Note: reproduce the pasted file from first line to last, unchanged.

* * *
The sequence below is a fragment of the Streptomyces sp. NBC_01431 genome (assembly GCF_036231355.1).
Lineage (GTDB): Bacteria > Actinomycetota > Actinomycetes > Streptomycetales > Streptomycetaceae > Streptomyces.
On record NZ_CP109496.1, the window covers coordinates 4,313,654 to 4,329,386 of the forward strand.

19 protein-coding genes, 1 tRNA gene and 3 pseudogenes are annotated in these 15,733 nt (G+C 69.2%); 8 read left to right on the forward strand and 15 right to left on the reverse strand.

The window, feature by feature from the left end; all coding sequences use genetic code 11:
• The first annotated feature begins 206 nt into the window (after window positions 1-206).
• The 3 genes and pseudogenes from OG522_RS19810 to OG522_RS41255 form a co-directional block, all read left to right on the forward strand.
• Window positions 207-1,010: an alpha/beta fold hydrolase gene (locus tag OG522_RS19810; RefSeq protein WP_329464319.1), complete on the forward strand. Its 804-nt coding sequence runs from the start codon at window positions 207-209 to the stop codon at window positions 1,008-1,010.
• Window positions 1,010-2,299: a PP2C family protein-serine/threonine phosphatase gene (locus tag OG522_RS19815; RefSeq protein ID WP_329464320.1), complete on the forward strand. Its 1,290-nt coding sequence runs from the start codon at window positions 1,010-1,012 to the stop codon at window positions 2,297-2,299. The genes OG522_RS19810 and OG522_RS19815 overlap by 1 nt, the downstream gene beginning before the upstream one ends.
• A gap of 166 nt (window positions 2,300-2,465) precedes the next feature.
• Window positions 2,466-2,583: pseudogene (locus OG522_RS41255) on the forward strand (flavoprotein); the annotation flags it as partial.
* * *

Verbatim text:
The sequence below is a fragment of the Streptomyces sp. NBC_01431 genome (assembly GCF_036231355.1).
Lineage (GTDB): Bacteria > Actinomycetota > Actinomycetes > Streptomycetales > Streptomycetaceae > Streptomyces.
On record NZ_CP109496.1, the window covers coordinates 4,313,654 to 4,329,386 of the forward strand.

19 protein-coding genes, 1 tRNA gene and 3 pseudogenes are annotated in these 15,733 nt (G+C 69.2%); 8 read left to right on the forward strand and 15 right to left on the reverse strand.

The window, feature by feature from the left end; all coding sequences use genetic code 11:
• The first annotated feature begins 206 nt into the window (after window positions 1-206).
• The 3 genes and pseudogenes from OG522_RS19810 to OG522_RS41255 form a co-directional block, all read left to right on the forward strand.
• Window positions 207-1,010: an alpha/beta fold hydrolase gene (locus tag OG522_RS19810; RefSeq protein WP_329464319.1), complete on the forward strand. Its 804-nt coding sequence runs from the start codon at window positions 207-209 to the stop codon at window positions 1,008-1,010.
• Window positions 1,010-2,299: a PP2C family protein-serine/threonine phosphatase gene (locus tag OG522_RS19815; RefSeq protein ID WP_329464320.1), complete on the forward strand. Its 1,290-nt coding sequence runs from the start codon at window positions 1,010-1,012 to the stop codon at window positions 2,297-2,299. The genes OG522_RS19810 and OG522_RS19815 overlap by 1 nt, the downstream gene beginning before the upstream one ends.
• A gap of 166 nt (window positions 2,300-2,465) precedes the next feature.
• Window positions 2,466-2,583: pseudogene (locus OG522_RS41255) on the forward strand (flavoprotein); the annotation flags it as partial.